What Good Friday Means To Me
by Pastor Dan White
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It was my pains Jesus carried—my disfigurements, all the things wrong with me. We thought he brought it on himself, that God was punishing him for his own failures. But it was my sins that did that to him, that ripped and tore and crushed him—my sins! Jesus took the punishment, and that made me WHOLE! Through his bruises I get healed. I am like sheep who’ve wandered off and gotten lost. I've done my own thing, gone my own way. And God has piled all my sins, everything I've done wrong, on him, on him (Isaiah 53:3-5 Message Bible).
There have been times when I have castigated myself. I inflicted punishment on myself to relieve the painful guilt and shame from my goof-ups. Yes, there have even been times when I hated myself. Like Elijah under the juniper tree, I wished to die. (1 Kings 19:4).
I criticized myself severely. I took on the role of a parent lashing out his/her child for accidentally spilling a glass of milk. For not making his bed. For bringing home a bad report card. For talking back or as my mother used to call it, "being sassy."
And worse perhaps than words was the corporal punishment that went along with it sometimes.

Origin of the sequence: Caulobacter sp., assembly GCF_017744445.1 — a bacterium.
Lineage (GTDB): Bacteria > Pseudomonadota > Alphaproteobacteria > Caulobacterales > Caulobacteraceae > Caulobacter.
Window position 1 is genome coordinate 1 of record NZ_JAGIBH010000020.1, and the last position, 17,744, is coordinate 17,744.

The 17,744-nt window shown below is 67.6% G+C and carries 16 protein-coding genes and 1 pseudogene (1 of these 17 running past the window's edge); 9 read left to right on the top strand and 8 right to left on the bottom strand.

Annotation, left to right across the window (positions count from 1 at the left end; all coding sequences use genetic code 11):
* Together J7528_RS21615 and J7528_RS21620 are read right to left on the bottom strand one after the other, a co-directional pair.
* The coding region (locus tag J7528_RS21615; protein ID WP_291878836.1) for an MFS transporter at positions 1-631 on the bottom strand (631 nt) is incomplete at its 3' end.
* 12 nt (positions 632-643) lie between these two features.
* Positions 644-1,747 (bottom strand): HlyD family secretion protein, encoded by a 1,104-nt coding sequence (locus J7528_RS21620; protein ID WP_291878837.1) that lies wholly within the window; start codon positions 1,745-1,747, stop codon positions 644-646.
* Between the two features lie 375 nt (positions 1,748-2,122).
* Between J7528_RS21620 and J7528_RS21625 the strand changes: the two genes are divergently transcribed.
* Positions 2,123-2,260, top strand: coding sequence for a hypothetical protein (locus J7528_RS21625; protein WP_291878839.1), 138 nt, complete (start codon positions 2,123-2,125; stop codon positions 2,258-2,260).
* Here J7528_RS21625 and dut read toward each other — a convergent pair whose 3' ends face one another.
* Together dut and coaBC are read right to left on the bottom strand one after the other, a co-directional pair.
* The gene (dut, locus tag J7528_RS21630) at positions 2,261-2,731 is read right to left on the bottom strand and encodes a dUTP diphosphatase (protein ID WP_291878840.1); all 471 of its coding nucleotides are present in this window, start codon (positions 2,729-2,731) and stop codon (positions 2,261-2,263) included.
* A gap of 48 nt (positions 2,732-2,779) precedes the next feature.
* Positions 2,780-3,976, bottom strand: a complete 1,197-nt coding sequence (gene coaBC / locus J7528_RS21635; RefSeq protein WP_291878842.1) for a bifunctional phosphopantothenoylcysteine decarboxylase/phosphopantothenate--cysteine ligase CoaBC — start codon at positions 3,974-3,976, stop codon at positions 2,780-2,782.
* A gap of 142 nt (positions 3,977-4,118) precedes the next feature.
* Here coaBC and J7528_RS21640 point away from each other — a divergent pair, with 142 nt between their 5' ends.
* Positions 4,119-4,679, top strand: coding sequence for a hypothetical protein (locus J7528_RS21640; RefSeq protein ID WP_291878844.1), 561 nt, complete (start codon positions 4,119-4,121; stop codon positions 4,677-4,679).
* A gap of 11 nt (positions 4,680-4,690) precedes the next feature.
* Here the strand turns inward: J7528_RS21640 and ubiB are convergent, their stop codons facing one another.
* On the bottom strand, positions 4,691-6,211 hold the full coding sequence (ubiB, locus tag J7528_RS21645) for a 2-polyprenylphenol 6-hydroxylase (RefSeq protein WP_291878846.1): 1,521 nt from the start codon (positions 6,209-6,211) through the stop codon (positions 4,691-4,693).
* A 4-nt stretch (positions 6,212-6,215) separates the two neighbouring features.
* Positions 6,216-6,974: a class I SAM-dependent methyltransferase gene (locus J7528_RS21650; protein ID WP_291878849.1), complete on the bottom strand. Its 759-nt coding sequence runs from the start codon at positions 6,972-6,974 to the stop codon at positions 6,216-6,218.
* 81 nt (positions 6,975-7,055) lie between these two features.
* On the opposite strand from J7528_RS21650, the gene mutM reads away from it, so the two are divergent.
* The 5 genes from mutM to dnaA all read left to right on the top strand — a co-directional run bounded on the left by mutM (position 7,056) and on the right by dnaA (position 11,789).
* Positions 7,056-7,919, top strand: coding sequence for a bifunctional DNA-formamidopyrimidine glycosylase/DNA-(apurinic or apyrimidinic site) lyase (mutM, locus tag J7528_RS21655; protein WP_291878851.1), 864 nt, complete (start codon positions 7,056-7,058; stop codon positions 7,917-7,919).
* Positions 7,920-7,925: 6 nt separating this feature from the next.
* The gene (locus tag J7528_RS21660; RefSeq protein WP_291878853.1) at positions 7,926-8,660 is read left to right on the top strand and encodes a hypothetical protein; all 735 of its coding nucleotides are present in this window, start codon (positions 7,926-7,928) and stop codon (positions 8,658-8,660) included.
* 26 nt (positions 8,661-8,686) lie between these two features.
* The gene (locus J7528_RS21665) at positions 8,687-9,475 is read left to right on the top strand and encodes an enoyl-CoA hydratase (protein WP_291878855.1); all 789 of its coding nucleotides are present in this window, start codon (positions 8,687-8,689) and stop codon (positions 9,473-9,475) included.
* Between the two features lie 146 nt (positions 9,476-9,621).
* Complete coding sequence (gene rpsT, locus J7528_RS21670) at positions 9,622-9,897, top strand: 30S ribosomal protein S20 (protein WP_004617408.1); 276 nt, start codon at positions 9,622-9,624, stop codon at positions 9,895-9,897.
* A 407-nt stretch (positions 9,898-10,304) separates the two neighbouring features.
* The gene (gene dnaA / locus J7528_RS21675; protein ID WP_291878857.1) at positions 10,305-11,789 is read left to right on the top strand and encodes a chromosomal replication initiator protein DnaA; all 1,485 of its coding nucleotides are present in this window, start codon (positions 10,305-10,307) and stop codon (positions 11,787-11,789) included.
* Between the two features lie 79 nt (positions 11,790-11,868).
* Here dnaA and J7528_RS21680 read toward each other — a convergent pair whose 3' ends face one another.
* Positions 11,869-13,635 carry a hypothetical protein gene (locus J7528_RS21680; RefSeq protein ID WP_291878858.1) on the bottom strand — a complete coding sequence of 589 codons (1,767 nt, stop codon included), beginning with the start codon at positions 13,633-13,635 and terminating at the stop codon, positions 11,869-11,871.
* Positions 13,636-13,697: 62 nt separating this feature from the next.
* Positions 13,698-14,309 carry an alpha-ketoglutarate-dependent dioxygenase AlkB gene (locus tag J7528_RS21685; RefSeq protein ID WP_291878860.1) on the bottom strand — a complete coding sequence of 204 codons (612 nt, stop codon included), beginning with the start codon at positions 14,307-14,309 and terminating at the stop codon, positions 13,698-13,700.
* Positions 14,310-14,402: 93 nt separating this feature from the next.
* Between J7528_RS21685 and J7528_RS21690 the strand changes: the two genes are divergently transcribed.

Then there were the times of being restricted from what I really enjoyed. I remember one time not being allowed to go and play in one of Little League baseball games. The reason for the restriction has long faded from my memory, but the feeling of regret and loss comes back to me as I write this.
Self-castigation is weird. It's like I jumped out of myself and became a parent shaking a finger at myself and pronouncing some sort of punishment to atone for my mistakes and sins.
And here's another strange thing. After inflicting punishment on myself, I felt better. Like I had been cleansed. Purged. I don't mean to be gross, but we all know that nauseous feeling after eating bad food or from a stomach virus and the relief brought after regurgitating. Purging gets rid of the impurities and makes us feel better physically. Self punishment made me feel relieved emotionally.
Then, I'd vow not to do it again. I apologized to my myself and promised myself not to do the bad thing again. But that didn't work. It's like the proverb Peter referred to about the pig returning to wallow in the mud after it had been cleaned up (2 Peter 2:22).